On May 25, 2018, the European Union (EU) took an important step toward protecting news publishers’ right to reproduce and make available their products online. Currently, while European copyright laws generally protect the individual products of writers, journalists, and photographers, the publisher’s end-product – whether that is a printed newspaper or an online article – is often not protected. Therefore, news publishers are currently unable to prevent the unauthorized use of their products, whether snippets or entire articles, in the EU. Thankfully, the EU is acting decisively to change this.
The Copyright in the Digital Single Market Directive currently being considered by the EU would establish such a publishers’ right (or “neighboring right”), and on May 25, the Council’s Committee of Permanent Representatives (COREPER) agreed on a compromise text representing the views of the various member states.
While the Directive has a long way to go before being formally adopted – it still needs to go through the European Parliament, differences between drafts need to be ironed out, and both the Council and the Parliament need to agree to the final version – the COREPER vote is important. It gives us a sense of the preferences of the member states, who ultimately must approve and implement all EU directives, and unambiguously calls for the inclusion of the publishers’ right in the Directive. The proposed text covers the use of all parts of press publications, except for insubstantial parts, a term that the member states can define themselves using originality or length of the excerpt (or both) as the criteria.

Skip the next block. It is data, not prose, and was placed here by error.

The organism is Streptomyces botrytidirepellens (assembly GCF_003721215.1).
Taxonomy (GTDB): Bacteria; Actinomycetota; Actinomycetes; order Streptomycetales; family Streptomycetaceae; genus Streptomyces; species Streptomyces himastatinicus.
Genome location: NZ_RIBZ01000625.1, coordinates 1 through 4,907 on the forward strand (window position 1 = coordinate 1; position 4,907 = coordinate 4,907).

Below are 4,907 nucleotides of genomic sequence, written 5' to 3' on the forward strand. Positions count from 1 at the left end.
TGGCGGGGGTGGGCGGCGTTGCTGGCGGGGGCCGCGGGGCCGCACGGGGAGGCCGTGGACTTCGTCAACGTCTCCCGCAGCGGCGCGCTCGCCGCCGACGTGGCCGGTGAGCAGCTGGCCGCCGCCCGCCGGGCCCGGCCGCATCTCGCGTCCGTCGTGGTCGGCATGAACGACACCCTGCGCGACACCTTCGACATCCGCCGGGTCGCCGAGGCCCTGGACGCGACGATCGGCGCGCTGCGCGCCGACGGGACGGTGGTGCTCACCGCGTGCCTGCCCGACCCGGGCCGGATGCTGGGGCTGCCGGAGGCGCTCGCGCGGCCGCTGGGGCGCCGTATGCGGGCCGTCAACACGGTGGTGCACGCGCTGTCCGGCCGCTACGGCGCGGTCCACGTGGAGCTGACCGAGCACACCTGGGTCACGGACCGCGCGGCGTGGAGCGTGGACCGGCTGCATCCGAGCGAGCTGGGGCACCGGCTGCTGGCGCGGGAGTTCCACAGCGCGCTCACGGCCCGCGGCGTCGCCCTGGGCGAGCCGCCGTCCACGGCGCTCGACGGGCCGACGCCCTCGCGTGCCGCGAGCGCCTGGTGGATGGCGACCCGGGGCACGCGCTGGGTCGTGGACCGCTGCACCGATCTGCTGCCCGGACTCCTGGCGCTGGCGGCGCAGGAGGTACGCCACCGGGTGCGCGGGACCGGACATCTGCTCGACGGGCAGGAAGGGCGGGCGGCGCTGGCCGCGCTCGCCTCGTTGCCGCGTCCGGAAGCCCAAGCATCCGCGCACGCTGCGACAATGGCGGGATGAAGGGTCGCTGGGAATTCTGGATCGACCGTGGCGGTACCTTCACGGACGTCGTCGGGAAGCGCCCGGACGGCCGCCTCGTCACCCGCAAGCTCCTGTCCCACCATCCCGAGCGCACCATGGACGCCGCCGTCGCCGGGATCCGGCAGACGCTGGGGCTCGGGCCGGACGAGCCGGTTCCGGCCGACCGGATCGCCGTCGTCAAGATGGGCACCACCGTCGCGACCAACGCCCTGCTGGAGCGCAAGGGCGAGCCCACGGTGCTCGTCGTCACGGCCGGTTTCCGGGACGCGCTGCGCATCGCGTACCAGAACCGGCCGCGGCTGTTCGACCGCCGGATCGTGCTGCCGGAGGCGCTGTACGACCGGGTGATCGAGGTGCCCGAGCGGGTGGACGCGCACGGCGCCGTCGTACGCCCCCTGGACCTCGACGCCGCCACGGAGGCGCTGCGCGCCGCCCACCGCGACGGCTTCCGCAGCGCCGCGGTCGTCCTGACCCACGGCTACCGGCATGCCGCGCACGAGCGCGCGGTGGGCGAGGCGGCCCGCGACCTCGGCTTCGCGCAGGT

The COREPER text differs considerably from the European Commission’s original proposal – for example, the Council would reduce the length of the protection from 20 years to just one year – and the Parliament’s leaked drafts are even more different still. However, it now seems that all three institutions – the Commission, Parliament, and the Council – are in agreement regarding the need for such a right. Earlier, the Parliament had been playing around with the idea of rejecting the publishers’ right and instead creating a presumption that would allow publishers to sue infringers in the name of their authors. In light of that, any movement towards an unequivocal publishers’ right is a step in the right direction.
For European news publishers, the right would be a major improvement as it would provide them with the same level of protection that movie studios and recording companies already have, and allow them to get paid for the online use of their products – including potentially collecting licensing fees from news aggregators such as Google News.
The rationale for the publishers’ right is simple. It protects the essential and substantial investments news media organizations make in quality content every day in order to provide the public with accurate and vital information about society. It updates European copyright law, making it relevant to the digital age, and increases legal certainty across the EU. It ensures that journalists and news publishers can focus on doing what they do best, and protect their work when it is used without compensation. These are all protections already enjoyed by our American member publishers, thanks to our Constitution. It’s time for our European colleagues to have the same rights and protections, and the News Media Alliance stands with our European partners in welcoming the COREPER announcement and the efforts to protect quality journalism in Europe.
Johannes Munter is Director, Copyright and International Policy, and Associate Counsel at the News Media Alliance.